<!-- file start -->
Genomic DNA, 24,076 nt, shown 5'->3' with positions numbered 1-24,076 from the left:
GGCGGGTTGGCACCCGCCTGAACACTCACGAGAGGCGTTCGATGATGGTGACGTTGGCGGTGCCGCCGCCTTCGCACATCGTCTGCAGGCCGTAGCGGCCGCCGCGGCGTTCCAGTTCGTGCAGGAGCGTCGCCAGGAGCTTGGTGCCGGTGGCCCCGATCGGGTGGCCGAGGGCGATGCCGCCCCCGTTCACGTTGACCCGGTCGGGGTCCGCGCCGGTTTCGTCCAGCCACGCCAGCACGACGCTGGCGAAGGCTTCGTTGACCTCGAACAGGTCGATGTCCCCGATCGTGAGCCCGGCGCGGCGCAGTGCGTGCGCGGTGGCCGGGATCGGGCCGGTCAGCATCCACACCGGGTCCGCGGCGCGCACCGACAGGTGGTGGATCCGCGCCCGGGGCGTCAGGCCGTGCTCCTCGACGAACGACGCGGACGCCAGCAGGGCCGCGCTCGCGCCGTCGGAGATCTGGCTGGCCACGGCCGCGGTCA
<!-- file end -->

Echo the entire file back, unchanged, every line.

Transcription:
Genomic DNA, 24,076 nt, shown 5'->3' with positions numbered 1-24,076 from the left:
GGCGGGTTGGCACCCGCCTGAACACTCACGAGAGGCGTTCGATGATGGTGACGTTGGCGGTGCCGCCGCCTTCGCACATCGTCTGCAGGCCGTAGCGGCCGCCGCGGCGTTCCAGTTCGTGCAGGAGCGTCGCCAGGAGCTTGGTGCCGGTGGCCCCGATCGGGTGGCCGAGGGCGATGCCGCCCCCGTTCACGTTGACCCGGTCGGGGTCCGCGCCGGTTTCGTCCAGCCACGCCAGCACGACGCTGGCGAAGGCTTCGTTGACCTCGAACAGGTCGATGTCCCCGATCGTGAGCCCGGCGCGGCGCAGTGCGTGCGCGGTGGCCGGGATCGGGCCGGTCAGCATCCACACCGGGTCCGCGGCGCGCACCGACAGGTGGTGGATCCGCGCCCGGGGCGTCAGGCCGTGCTCCTCGACGAACGACGCGGACGCCAGCAGGGCCGCGCTCGCGCCGTCGGAGATCTGGCTGGCCACGGCCGCGGTCA